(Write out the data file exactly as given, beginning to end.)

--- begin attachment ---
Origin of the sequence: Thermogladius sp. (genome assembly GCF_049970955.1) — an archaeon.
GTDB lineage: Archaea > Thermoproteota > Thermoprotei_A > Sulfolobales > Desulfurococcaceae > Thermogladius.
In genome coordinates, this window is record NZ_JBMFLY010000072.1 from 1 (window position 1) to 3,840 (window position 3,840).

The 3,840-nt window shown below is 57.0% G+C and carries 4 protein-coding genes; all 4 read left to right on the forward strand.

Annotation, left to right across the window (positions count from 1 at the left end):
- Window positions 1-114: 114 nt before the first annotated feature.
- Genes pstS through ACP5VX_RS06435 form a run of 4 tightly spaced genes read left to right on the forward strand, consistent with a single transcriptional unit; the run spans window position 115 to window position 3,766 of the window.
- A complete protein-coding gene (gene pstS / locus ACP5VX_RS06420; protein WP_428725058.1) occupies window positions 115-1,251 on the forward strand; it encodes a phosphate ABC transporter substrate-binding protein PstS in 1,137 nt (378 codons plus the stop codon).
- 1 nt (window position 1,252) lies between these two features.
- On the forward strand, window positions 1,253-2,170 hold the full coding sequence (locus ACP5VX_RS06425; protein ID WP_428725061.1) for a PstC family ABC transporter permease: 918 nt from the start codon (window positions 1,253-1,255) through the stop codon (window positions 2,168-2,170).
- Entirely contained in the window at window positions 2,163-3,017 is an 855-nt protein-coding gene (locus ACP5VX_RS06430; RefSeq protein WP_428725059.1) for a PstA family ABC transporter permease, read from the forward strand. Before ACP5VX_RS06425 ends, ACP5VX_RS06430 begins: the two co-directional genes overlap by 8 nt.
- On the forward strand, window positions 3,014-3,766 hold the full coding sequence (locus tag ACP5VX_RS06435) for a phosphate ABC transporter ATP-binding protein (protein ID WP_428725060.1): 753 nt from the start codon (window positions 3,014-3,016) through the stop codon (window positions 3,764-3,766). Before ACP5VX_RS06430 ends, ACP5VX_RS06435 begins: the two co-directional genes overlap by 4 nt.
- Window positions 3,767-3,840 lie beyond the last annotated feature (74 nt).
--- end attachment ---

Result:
Origin of the sequence: Thermogladius sp. (genome assembly GCF_049970955.1) — an archaeon.
GTDB lineage: Archaea > Thermoproteota > Thermoprotei_A > Sulfolobales > Desulfurococcaceae > Thermogladius.
In genome coordinates, this window is record NZ_JBMFLY010000072.1 from 1 (window position 1) to 3,840 (window position 3,840).

The 3,840-nt window shown below is 57.0% G+C and carries 4 protein-coding genes; all 4 read left to right on the forward strand.

Annotation, left to right across the window (positions count from 1 at the left end):
- Window positions 1-114: 114 nt before the first annotated feature.
- Genes pstS through ACP5VX_RS06435 form a run of 4 tightly spaced genes read left to right on the forward strand, consistent with a single transcriptional unit; the run spans window position 115 to window position 3,766 of the window.
- A complete protein-coding gene (gene pstS / locus ACP5VX_RS06420; protein WP_428725058.1) occupies window positions 115-1,251 on the forward strand; it encodes a phosphate ABC transporter substrate-binding protein PstS in 1,137 nt (378 codons plus the stop codon).
- 1 nt (window position 1,252) lies between these two features.
- On the forward strand, window positions 1,253-2,170 hold the full coding sequence (locus ACP5VX_RS06425; protein ID WP_428725061.1) for a PstC family ABC transporter permease: 918 nt from the start codon (window positions 1,253-1,255) through the stop codon (window positions 2,168-2,170).
- Entirely contained in the window at window positions 2,163-3,017 is an 855-nt protein-coding gene (locus ACP5VX_RS06430; RefSeq protein WP_428725059.1) for a PstA family ABC transporter permease, read from the forward strand. Before ACP5VX_RS06425 ends, ACP5VX_RS06430 begins: the two co-directional genes overlap by 8 nt.
- On the forward strand, window positions 3,014-3,766 hold the full coding sequence (locus tag ACP5VX_RS06435) for a phosphate ABC transporter ATP-binding protein (protein ID WP_428725060.1): 753 nt from the start codon (window positions 3,014-3,016) through the stop codon (window positions 3,764-3,766). Before ACP5VX_RS06430 ends, ACP5VX_RS06435 begins: the two co-directional genes overlap by 4 nt.
- Window positions 3,767-3,840 lie beyond the last annotated feature (74 nt).